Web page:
Prayogin: 7 definitions
Prayogin means something in Hinduism, Sanskrit. If you want to know the exact meaning, history, etymology or English translation of this term then check out the descriptions on this page. Add your comment or reference to a book if you want to contribute to this summary article.
Languages of India and abroad
Sanskrit dictionarySource: DDSA: The practical Sanskrit-English dictionary
1) Using, employing.
2) Having an object in view.
3) Prompting, stimulating. -m. Performer (rituals &c.); तत्र कर्मणि विपर्यणीनमन् मन्त्रमूहकुशलाः प्रयोगिणः (tatra karmaṇi viparyaṇīnaman mantramūhakuśalāḥ prayogiṇaḥ) Śi.14.23.Source: Cologne Digital Sanskrit Dictionaries: Shabda-Sagara Sanskrit-English Dictionary
Prayogin (प्रयोगिन्).—mfn. (-gī-ginī-gi) Having some object in view, calculated for some particular purpose. E. prayoga object, and ini aff.Source: Cologne Digital Sanskrit Dictionaries: Cappeller Sanskrit-English Dictionary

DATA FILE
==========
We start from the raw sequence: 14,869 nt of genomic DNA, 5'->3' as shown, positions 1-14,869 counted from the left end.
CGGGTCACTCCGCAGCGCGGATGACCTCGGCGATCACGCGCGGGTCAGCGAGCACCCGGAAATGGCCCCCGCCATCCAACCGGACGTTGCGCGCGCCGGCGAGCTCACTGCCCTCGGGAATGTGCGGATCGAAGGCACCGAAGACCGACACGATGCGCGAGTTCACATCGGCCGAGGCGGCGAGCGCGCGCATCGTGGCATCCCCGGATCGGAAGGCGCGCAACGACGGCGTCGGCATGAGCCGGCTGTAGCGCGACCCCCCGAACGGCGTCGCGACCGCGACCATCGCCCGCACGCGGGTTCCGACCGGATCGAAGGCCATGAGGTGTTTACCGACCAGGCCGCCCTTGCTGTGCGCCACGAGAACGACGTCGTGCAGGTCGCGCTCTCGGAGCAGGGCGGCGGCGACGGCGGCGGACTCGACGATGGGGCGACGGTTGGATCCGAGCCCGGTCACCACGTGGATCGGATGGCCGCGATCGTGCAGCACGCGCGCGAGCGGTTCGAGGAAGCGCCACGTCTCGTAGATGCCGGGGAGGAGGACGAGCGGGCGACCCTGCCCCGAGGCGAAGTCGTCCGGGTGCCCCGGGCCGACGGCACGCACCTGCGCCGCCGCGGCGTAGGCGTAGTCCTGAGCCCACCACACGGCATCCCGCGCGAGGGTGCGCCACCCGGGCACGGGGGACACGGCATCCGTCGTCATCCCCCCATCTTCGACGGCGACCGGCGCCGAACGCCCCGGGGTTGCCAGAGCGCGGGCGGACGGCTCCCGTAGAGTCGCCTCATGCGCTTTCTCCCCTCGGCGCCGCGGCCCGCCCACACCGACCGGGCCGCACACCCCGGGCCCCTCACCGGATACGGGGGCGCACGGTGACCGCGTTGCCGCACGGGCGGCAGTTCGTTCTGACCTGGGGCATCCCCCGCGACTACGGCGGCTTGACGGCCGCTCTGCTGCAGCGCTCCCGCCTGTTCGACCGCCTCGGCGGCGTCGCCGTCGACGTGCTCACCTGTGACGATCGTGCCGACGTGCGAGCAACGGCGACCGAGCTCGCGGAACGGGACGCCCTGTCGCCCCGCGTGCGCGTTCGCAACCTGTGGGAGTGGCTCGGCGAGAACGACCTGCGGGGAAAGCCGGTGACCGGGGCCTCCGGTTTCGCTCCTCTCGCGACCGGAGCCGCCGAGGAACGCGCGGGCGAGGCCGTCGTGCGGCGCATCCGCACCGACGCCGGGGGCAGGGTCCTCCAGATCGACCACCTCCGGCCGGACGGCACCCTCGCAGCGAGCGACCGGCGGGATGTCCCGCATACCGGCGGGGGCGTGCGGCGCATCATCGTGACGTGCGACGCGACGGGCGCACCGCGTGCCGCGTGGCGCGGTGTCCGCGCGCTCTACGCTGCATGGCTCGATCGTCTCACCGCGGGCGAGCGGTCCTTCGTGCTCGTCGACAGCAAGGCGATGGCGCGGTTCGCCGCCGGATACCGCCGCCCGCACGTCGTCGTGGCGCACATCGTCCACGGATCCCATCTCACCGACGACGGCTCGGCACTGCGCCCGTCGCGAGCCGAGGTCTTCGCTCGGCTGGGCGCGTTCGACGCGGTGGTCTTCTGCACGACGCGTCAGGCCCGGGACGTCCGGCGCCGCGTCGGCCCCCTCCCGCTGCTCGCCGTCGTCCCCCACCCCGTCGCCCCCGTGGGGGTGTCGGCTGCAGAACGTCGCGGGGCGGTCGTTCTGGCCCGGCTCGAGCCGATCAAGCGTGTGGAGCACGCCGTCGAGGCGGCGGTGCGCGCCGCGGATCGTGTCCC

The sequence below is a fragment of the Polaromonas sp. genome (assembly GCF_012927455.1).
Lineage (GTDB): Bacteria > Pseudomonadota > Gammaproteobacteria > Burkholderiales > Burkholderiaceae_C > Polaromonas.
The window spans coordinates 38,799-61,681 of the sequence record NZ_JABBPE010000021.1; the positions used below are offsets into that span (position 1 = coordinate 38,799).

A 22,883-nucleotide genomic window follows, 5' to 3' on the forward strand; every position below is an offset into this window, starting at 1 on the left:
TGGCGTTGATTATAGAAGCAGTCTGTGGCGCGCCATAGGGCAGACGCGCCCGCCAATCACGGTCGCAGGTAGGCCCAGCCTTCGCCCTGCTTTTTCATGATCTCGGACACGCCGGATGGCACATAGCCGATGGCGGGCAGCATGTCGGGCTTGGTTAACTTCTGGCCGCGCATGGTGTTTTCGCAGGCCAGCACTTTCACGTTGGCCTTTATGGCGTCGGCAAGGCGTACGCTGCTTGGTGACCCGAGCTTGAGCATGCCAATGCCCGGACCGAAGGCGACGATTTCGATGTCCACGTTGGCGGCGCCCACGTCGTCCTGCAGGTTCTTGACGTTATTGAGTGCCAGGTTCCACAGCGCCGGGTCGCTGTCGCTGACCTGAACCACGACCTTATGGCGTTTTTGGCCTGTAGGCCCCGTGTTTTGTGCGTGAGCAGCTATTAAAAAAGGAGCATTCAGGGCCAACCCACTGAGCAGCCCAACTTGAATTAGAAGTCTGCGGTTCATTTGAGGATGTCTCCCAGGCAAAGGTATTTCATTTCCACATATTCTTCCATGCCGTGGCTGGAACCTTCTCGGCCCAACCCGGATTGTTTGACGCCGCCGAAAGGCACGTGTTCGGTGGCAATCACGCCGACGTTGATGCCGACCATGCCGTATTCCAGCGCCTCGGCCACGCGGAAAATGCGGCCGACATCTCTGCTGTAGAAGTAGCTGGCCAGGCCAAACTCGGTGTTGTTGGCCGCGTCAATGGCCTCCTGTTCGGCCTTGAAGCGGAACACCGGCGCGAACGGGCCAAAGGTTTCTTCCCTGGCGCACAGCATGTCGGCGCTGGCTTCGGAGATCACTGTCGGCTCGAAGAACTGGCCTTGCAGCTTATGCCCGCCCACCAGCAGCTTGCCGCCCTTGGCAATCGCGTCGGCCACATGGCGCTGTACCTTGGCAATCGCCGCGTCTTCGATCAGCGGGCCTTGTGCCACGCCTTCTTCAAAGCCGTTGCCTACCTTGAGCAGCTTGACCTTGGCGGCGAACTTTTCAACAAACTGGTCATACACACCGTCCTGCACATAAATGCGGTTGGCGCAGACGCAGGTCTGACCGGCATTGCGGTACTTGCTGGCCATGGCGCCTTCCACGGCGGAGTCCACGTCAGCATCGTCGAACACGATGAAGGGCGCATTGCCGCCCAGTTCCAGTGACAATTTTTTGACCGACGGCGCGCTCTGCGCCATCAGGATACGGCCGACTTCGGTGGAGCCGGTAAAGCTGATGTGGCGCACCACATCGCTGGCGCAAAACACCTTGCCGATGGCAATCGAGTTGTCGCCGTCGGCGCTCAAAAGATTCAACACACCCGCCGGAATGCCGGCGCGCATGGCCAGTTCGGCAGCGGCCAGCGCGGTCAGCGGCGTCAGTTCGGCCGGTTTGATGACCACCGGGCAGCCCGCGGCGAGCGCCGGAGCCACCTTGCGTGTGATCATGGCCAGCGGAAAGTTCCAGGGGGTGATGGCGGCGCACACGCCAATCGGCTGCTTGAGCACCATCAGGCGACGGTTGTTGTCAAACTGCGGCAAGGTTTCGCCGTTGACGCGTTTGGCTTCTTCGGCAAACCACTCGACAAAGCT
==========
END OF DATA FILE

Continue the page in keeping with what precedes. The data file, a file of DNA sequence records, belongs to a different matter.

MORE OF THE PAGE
Prayogin (प्रयोगिन्).—[adjective] being employed, usual.Source: Cologne Digital Sanskrit Dictionaries: Monier-Williams Sanskrit-English Dictionary
1) Prayogin (प्रयोगिन्):—[from pra-yuj] mfn. being employed or used, applicable, usual (gi-tva n.), [Kātyāyana-śrauta-sūtra]
2) [v.s. ...] having some object in view, [Horace H. Wilson]
3) [v.s. ...] performing (on the stage)
4) [v.s. ...] m. an actor, [Bharata-nāṭya-śāstra]Source: Cologne Digital Sanskrit Dictionaries: Yates Sanskrit-English Dictionary
Prayogin (प्रयोगिन्):—[pra-yogin] (gī-ginī-gi) a. Having some object in view, preliminary.
[Sanskrit to German]
Sanskrit, also spelled संस्कृतम् (saṃskṛtam), is an ancient language of India commonly seen as the grandmother of the Indo-European language family (even English!). Closely allied with Prakrit and Pali, Sanskrit is more exhaustive in both grammar and terms and has the most extensive collection of literature in the world, greatly surpassing its sister-languages Greek and Latin.
See also (Relevant definitions)
No search results for Prayogin, Pra-yogin; (plurals include: Prayogins, yogins) in any book or story.